KantCon is a gaming convention for tabletop hobby gamers in the Kansas City area, created by tabletop hobby gamers in the Kansas City area. The only available gaming conventions and large gatherings of gamers in the Kansas City area are limited to the beginning of the year, and the end of the year, in March and November, respectively. As most gamers are increasingly busy, in school, or have children in school, there is a void of a centralized gaming convention in the summer months in Kansas City. KantCon will fill that void with three days of tabletop fun in the form of tabletop role-playing games, card games, board games, and miniatures games.
The first KantCon was held in 2009 at a home in Shawnee, Kansas. It was an invitation-only event born out of the organizer’s inability to go to Gen Con, the largest gaming convention in the United States held every August in Indianapolis, Indiana.
The name KantCon was decided on because the organizer couldn’t go to his yearly con. Therefore, his “Can’t Con” became KantCon.
Approximately 30 people came to KantCon 2009, and over $1,500 worth of products donated by participating gaming companies Wizards of the Coast, Rio Grande Games, Pinnacle Entertainment Group, and others were given away to the 30 attendees over the course of the weekend. Several games were run for those attending, and a fun time was had by all.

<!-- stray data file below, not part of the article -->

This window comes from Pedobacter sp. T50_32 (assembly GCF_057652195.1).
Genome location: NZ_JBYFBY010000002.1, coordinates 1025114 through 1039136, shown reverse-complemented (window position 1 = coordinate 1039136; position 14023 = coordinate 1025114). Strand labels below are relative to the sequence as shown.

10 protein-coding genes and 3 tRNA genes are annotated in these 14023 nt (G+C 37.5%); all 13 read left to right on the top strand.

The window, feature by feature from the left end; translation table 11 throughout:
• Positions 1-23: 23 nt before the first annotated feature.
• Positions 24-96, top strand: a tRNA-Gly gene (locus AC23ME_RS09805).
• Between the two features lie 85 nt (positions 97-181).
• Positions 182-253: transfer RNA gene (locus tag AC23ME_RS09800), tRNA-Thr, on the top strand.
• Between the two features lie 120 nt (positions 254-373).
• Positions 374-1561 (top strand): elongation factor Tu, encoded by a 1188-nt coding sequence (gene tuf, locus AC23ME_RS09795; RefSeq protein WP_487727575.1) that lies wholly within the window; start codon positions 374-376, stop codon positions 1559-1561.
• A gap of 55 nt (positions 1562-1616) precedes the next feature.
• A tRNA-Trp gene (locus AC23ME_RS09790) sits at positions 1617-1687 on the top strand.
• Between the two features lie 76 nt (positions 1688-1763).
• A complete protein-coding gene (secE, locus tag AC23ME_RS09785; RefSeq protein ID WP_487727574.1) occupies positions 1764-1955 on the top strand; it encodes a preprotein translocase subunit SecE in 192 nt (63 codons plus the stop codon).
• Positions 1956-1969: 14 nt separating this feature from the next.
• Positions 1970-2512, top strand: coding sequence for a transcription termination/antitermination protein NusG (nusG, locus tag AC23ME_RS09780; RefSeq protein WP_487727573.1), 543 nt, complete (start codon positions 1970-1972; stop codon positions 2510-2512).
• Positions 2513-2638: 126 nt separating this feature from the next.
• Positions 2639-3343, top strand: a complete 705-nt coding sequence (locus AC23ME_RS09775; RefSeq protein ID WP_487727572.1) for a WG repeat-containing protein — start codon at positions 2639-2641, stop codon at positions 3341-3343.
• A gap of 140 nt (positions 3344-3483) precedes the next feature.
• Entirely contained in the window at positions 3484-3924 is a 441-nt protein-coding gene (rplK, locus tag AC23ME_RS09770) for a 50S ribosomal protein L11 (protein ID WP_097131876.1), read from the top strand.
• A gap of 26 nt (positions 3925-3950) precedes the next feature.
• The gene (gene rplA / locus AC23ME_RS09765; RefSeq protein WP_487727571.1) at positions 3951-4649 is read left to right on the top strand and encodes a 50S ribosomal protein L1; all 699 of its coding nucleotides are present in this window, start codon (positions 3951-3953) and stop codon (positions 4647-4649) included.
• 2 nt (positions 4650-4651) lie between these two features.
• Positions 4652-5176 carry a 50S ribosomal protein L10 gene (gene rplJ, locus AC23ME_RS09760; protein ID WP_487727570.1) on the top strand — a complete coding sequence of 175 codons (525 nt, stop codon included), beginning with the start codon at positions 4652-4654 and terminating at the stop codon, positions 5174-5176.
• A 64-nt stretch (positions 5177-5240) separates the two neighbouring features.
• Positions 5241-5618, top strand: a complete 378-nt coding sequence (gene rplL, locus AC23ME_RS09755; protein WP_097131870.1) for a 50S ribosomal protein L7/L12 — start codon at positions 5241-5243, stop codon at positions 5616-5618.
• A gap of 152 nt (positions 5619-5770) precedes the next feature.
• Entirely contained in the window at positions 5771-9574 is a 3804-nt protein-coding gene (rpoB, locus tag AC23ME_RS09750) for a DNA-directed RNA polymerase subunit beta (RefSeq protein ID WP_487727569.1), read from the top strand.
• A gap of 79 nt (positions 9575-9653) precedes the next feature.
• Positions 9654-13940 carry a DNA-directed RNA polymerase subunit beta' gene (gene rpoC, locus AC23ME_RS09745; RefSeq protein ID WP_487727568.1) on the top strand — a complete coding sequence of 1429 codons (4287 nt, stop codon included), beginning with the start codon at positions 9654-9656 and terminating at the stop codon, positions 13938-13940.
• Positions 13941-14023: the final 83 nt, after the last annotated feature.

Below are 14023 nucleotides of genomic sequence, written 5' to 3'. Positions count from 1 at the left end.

Everyone asked if it would happen the next year, so plans were made to open it to the public and to get a public venue to see if there was an interest in a summertime gaming convention in the Kansas City area.
On July 9-11, KantCon 2010 was held at the Johnson County Community College Regnier Center. Over the course of the three days, 110 gamers came from as far away as Mt. Gilead, Ohio to participate in role-playing games, card games, board games, miniatures games, and the kind of camaraderie that all gamers love and enjoy.
In the years since, KantCon has continued to grow, drawing attendees from as far away as Vancouver, British Columbia (that's in Canada, in case you didn't know).
Over $3,000 worth of donated product from various game companies across the world were raffled off and awarded to players at the convention, supplemented by vendors like Gamer Ground in St. Louis, Missouri, Secret Skeleton Miniatures from Lenexa, Kansas, and Black Blade Publishing from Wichita, Kansas who came out and sold miniatures, dice, books, and other products to convention attendees.
The convention has continued to grow ever since, with more events, more board games, and more fun!